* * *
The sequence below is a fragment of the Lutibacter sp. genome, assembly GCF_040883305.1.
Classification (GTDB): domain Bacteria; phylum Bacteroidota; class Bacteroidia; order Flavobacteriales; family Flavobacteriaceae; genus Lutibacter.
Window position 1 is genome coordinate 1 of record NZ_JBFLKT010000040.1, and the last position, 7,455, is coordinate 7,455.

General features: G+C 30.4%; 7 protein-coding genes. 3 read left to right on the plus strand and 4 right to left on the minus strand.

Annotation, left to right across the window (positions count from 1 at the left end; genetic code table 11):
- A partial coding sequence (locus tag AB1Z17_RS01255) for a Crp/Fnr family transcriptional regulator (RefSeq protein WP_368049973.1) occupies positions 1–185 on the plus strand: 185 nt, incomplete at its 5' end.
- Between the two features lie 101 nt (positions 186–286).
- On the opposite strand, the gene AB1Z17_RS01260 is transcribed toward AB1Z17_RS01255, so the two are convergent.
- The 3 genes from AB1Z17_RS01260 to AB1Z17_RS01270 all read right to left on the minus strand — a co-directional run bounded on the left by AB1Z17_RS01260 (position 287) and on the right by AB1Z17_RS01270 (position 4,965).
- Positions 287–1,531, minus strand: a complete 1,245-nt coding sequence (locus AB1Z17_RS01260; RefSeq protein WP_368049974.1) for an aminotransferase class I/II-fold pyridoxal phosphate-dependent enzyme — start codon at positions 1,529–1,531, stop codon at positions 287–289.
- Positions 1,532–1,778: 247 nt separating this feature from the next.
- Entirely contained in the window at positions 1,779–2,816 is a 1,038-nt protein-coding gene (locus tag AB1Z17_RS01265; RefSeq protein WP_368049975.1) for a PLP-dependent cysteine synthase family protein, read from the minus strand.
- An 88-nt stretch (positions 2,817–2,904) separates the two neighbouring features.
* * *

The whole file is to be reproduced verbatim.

The sequence below is a fragment of the Lutibacter sp. genome, assembly GCF_040883305.1.
Classification (GTDB): domain Bacteria; phylum Bacteroidota; class Bacteroidia; order Flavobacteriales; family Flavobacteriaceae; genus Lutibacter.
Window position 1 is genome coordinate 1 of record NZ_JBFLKT010000040.1, and the last position, 7,455, is coordinate 7,455.

General features: G+C 30.4%; 7 protein-coding genes. 3 read left to right on the plus strand and 4 right to left on the minus strand.

Annotation, left to right across the window (positions count from 1 at the left end; genetic code table 11):
- A partial coding sequence (locus tag AB1Z17_RS01255) for a Crp/Fnr family transcriptional regulator (RefSeq protein WP_368049973.1) occupies positions 1–185 on the plus strand: 185 nt, incomplete at its 5' end.
- Between the two features lie 101 nt (positions 186–286).
- On the opposite strand, the gene AB1Z17_RS01260 is transcribed toward AB1Z17_RS01255, so the two are convergent.
- The 3 genes from AB1Z17_RS01260 to AB1Z17_RS01270 all read right to left on the minus strand — a co-directional run bounded on the left by AB1Z17_RS01260 (position 287) and on the right by AB1Z17_RS01270 (position 4,965).
- Positions 287–1,531, minus strand: a complete 1,245-nt coding sequence (locus AB1Z17_RS01260; RefSeq protein WP_368049974.1) for an aminotransferase class I/II-fold pyridoxal phosphate-dependent enzyme — start codon at positions 1,529–1,531, stop codon at positions 287–289.
- Positions 1,532–1,778: 247 nt separating this feature from the next.
- Entirely contained in the window at positions 1,779–2,816 is a 1,038-nt protein-coding gene (locus tag AB1Z17_RS01265; RefSeq protein WP_368049975.1) for a PLP-dependent cysteine synthase family protein, read from the minus strand.
- An 88-nt stretch (positions 2,817–2,904) separates the two neighbouring features.